TERRITORY: HUMAN GEOGRAPHY. THE POPULATION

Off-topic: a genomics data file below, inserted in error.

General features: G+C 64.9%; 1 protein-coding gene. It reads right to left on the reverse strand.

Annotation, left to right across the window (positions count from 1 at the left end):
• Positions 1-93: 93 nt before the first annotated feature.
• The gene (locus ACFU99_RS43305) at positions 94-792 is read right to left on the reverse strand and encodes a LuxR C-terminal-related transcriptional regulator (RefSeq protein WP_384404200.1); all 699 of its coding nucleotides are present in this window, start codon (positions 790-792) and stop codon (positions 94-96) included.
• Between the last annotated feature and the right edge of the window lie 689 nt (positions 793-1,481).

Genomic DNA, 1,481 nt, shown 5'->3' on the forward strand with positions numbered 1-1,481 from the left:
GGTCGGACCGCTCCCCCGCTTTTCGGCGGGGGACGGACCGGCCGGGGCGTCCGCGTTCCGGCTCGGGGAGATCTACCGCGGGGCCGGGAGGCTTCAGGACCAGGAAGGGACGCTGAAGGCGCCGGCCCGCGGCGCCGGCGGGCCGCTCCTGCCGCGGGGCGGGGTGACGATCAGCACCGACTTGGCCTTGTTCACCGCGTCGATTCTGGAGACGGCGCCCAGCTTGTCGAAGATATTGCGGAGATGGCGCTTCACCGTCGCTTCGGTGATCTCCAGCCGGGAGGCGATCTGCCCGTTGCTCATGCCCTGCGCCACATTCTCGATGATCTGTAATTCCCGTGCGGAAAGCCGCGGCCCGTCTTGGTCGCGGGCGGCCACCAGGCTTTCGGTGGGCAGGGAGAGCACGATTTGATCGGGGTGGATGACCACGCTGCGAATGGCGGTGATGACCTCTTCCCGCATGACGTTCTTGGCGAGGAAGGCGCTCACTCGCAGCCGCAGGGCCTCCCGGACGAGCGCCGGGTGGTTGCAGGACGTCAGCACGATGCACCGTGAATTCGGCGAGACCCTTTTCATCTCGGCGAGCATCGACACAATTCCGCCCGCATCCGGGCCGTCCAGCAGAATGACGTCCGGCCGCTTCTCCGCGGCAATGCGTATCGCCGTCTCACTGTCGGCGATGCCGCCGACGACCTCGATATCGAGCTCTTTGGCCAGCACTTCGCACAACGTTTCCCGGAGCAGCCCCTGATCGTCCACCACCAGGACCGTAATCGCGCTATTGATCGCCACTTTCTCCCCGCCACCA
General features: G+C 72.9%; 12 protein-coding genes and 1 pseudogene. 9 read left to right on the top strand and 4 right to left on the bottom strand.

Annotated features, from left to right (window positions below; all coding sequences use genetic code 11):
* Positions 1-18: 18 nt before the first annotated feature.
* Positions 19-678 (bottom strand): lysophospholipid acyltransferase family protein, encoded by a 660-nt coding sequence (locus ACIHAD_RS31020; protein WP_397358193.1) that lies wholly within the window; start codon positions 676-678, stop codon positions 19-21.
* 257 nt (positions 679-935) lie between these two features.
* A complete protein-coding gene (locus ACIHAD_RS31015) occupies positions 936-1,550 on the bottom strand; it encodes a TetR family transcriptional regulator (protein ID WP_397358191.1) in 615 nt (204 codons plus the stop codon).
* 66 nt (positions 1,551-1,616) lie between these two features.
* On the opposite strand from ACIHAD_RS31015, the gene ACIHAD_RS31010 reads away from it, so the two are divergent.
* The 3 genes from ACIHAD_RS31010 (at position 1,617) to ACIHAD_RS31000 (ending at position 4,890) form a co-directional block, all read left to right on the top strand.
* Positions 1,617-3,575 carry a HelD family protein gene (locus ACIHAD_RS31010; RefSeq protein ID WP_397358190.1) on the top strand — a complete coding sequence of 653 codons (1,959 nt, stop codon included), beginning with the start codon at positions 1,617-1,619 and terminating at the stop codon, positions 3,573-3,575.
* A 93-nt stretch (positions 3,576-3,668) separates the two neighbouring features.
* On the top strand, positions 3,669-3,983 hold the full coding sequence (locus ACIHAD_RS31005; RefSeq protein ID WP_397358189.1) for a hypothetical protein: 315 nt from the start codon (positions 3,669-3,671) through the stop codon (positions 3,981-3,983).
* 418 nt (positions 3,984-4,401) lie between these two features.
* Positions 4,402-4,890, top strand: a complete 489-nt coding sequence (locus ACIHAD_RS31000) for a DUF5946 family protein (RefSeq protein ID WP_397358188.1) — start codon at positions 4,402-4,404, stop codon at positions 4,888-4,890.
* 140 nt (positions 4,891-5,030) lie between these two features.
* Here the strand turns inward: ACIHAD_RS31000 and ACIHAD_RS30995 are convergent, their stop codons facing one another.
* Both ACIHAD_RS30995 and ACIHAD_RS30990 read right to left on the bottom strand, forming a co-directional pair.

Australia has not given fossil remains of Hominids presapiens to date ; rare are also the bone finds prior to the third millennium BC. C., despite the multiplication of the discoveries of prehistoric sites with remarkable lithic industry equipment, the oldest of which dates back to ca. 36,000 years ago (Lake Mungo, in the Northern Territory). From the comparative study of the lithic finds and fossil skulls, the hypothesis has been advanced that the Australian aborigines derive, by regional metamorphism, from the Homo sapiens sapiens of Insulindia (morphological analogies with the finds of Wadjack, Java, Niah, Borneo): according to some scholars there were migratory flows of nomadic people dedicated to hunting, fishing and gathering, which took place in three phases, also by sea, from towards the north-west coast and from New Guinea to the Arnhem Land (Arnhem Land) and the York Peninsula. Others believe that it was a single migration through New Guinea to the northern regions of Australia, which occurred during the final phase of the Würm glaciation (about 40,000 years ago). In any case, the climatic-environmental transformations and the topography of the continent favored neither stable settlements nor the development of agricultural techniques; likewise, the morphological characteristics of the Australian human type have undergone slight changes, as evidenced by the finds from Talgai, Queensland (dating back to 15,000 years ago), and Keilor, in Victoria (9000 years ago), compared with those of current Aborigines and Tasmanians (now extinct). The spread of these people in Australia was slow and fragmented and it seems that only around the 10th millennium from the present era were the southern regions and Tasmania reached. The discovery of numerous inhabited sites right up to the heart of the continent (in prehistoric times still rich in vegetation and animals), in which there is a notable lithic industry with minimal local variations, the identical organization of socio-cultural and religious structures (see Australians) suggest that the numerous “hordes” derive from a single lineage or, at least, that the cultural and life model of a single dominant group has established itself. Particularly important in this regard were the investigations of the recently discovered sites in the Northern Territory (Malagangerr), in the South-East (Menindee and Keilor) and in Queensland (Keniff). The fragmentation of the groups and the small number of inhabitants (the aborigines never exceeded 600,000 units) in relation to the habitable environments favored the static nature of the nomadic way of life, of hunter-gatherers: at the end of the century. XVIII the indigenous populations still had vast fertile territories at their disposal, although they were concentrated in the eastern (especially in the South-East) and northern regions of the continent, and in a few other areas. L’ impact with the white colonizers was destructive, not only for the massacres perpetrated but above all for the deep and rapid transformations resulting from the introduction of agriculture and livestock and then of mining. At the beginning of the century. XX the aborigines (including mestizos) were reduced to about 50,000 units, but, starting from the fifties, there was a demographic recovery, thanks above all to the state measures in their favor. Only in 1967 a referendum granted citizenship rights; over the next decade, indigenous groups solicited governments in order to obtain recognition of the rights to the territories in which they were based. In 1977 a large reserve was established in the Northern Territory where the survivors of 300 of the 500 groups registered at beginning of this century; other reserves have been created since 1985 in New South Wales (mainly inhabited by mestizos) and more recently about twenty reserves are in operation in Queensland (Cape York Peninsula), in Arnhem Land and in some other states.. At the 1989 census there were about 80,000 aborigines (less than half of them pure) “autonomous”, that is, excluding mestizos who have integrated into the way of life of whites and who mostly reside on the fringes of the great Australian cities. The slow but continuous demographic recovery of the aboriginal component has allowed this people to reach the threshold of 400,000 units at the beginning of the 21st century: at the 2006 census the indigenous people were approx. 455,000. These are small communities located mainly in the western and northern sectors of the island, even in areas considered completely inhospitable such as the central desert. That of Aboriginal Australians is a young population with a life expectancy of 15-20 years lower than that of European origin and marked by a lower level of education, more affected by phenomena of alcoholism, drugs and delinquency. International organizations complain, however, of discriminatory attitudes on the part of the Australian authorities, so much so that in 2000 the UN, on the occasion of the opening of the Olympic Games in Sydney, expressed concern about this situation. In particular, the aboriginal communities ask for formal recognition and adequate compensation for the so-called “stolen generation”, that is to say a policy, which lasted until the end of the 1960s, through which thousands of indigenous children had been taken from their families. Only in 2008 did the Rudd government formally apologize to the aboriginal communities, a long overdue gesture. The indigenous claims also concern land tenure, since some of the territories traditionally inhabited by these communities continue to be exploited by the mining industries. Discovered by the Portuguese, “rediscovered” by the Dutch, as a country located in Oceania according to transporthint, Australia was populated by the British: initially, however, they were convicts, that is, life prisoners locked up in penal colonies. The first of these colonies was founded in Sydney in 1788; other places of punishment were then created in Port Moreton (Queensland), in Albany, Perth, Melbourne etc. But already at the beginning of the century. XX the first free settlers began to flow in,ranches or seasonal stations for breeding. It was therefore, initially, of breeders (squatters), not farmers; the latter came later, especially with the spread of sugar cane cultivation. Only the coastal areas were occupied, while the interior remained unexplored for a long time; in particular there were settlements around the ports, from which the products of pastoralism and agriculture left for Great Britain.